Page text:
I have a very strong objection to the Chief Minister's statement arising from the fact that the deadline for expressions of interest in the lease of the site does not close until mid June. In making his public statement he cannot possibly have knowledge of other proposals for uses of the site. If someone were contemplating bidding to take on the lease they may well feel significantly disadvantaged by the CM's statement. It might end up as a self fufilling ambition in that other putative users abandon plans given the indications it is a done deal for housing. In the worst case if alternative plans are forthcoming , but rejected, it might be argued the Chief Minister prejudiced fair treatement. Queue the lawyers.....

At this point I imagine most are thinking that the site isn't viable as a farm or nursery - after all other greenhouses sites have been derelict for years. The option for a hospital would have to come from the States, and need planning change like the housing option. There isnt really any prospect of an alternative plan to take up the lease consistent with the current planning restrictions of horticultural/agricultural use. I disagree.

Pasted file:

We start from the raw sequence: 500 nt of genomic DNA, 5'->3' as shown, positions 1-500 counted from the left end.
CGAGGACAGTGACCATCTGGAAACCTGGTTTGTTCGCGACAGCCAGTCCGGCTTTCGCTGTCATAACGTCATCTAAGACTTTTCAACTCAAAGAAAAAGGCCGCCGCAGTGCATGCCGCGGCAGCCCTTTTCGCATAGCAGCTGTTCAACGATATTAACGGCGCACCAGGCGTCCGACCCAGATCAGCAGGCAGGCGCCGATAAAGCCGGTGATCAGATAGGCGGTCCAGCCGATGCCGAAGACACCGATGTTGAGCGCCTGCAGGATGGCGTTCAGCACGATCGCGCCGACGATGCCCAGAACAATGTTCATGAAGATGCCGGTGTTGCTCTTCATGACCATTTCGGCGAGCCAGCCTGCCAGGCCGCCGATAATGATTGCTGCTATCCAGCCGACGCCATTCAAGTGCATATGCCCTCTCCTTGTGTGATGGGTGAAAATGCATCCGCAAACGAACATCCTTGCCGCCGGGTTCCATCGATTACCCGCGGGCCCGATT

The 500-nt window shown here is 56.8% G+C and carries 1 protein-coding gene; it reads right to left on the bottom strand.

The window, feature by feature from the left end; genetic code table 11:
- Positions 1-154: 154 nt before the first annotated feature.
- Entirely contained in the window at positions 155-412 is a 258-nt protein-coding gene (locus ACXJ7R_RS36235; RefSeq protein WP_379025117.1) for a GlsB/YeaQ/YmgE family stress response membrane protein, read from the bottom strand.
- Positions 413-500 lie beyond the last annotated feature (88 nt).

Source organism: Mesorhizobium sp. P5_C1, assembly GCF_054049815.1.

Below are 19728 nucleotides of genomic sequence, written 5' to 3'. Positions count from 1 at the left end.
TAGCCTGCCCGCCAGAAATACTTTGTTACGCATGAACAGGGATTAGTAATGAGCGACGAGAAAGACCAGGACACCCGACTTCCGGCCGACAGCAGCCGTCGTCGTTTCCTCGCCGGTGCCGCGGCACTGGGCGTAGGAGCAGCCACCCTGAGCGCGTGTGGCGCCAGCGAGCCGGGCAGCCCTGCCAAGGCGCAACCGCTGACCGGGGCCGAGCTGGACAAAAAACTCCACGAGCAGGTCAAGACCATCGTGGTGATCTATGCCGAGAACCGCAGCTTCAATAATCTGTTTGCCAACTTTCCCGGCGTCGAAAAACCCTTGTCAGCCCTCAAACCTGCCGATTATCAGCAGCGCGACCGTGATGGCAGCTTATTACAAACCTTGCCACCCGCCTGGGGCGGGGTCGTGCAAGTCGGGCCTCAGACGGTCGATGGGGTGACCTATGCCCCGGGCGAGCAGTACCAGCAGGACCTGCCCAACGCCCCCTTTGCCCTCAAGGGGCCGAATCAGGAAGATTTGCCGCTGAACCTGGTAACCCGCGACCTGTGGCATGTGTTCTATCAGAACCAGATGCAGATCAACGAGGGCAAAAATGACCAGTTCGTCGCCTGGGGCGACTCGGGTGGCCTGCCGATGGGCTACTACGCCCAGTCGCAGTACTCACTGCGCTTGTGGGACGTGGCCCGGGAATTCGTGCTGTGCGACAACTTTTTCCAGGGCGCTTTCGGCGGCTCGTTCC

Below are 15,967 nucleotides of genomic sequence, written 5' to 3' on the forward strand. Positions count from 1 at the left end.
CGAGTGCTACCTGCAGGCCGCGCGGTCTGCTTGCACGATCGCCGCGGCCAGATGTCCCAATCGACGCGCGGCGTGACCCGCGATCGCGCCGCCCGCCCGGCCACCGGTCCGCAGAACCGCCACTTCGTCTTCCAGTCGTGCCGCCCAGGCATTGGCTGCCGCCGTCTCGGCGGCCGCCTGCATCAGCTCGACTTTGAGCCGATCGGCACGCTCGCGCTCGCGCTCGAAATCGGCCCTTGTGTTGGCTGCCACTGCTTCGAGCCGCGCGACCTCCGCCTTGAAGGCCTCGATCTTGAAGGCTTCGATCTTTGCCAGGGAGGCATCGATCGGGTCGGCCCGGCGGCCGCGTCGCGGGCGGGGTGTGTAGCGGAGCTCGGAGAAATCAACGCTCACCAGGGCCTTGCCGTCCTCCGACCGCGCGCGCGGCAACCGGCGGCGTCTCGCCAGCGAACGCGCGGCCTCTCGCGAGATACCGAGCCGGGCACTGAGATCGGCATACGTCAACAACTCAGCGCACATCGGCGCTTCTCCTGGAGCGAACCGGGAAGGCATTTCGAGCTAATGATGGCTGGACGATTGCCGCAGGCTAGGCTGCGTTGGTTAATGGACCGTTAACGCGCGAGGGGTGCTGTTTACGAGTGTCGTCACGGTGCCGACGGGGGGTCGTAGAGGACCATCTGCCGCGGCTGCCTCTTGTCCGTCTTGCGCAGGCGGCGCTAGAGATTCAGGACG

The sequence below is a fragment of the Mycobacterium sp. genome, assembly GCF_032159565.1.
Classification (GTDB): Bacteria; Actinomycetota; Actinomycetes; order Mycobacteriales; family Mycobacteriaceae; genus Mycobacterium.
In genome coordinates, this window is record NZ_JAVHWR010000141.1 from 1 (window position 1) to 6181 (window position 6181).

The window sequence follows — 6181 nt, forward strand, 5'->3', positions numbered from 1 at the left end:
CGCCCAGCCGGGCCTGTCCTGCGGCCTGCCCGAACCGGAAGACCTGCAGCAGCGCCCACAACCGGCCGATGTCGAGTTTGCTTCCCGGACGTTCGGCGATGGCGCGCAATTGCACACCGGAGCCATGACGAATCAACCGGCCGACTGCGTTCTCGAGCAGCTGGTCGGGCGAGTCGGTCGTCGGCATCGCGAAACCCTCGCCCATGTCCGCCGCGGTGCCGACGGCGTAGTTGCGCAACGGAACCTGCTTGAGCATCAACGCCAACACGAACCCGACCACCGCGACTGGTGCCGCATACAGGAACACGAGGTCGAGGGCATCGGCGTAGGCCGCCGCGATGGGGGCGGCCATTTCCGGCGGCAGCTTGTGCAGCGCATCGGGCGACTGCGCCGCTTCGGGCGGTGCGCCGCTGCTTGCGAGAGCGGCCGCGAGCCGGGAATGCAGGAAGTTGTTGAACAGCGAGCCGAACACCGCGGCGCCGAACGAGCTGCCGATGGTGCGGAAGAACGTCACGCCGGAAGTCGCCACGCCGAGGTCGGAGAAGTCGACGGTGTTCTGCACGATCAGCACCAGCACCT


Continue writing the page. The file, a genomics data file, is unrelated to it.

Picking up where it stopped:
Yes, it isn't likely to be useful (or desirable) for dairy or potato growing - not much use for those glasshouses. But 15.5 vergees , almost 7 acres plus about a vergee of glass houses and some polytunnels is a very sensible size for a market garden. It has another feature in its favour for that - proximity to town and the main market for really fresh produce. In their report Small is Successful, the The Ecological Land Co-operative give details of 10 sustaianble viable organic ventures run in 10 acres or less. Probabaly the most comparable of their case studies is Spring Grove market garden. That is site of 6.5 acres, including some polytunnels. It is a mixture of field scale vegetables and hand managed beds. In 2007 it had a turnover of £70,000. However I doubt such a direct commercial proposal would get very far - the rents that could be paid to the States are insipid compared the very large sums involved in converting the site to housing. However there is a different tack I would be incined to take.

Let me start at the other end of the telescope. What would the States do with the rent money from the site, or indeed the cash raised from disposing of the land for housing? Truth we dont know - it could go to front line staff in schools or mental health, but equally possible it goes to pensions for senior civil servants, or making up the losses of the innovation fund or sending a few ministers on 'fact finding' trips to the Carribean. So how about short circuiting the black box of States money and set up something of social and community benefit from the outset?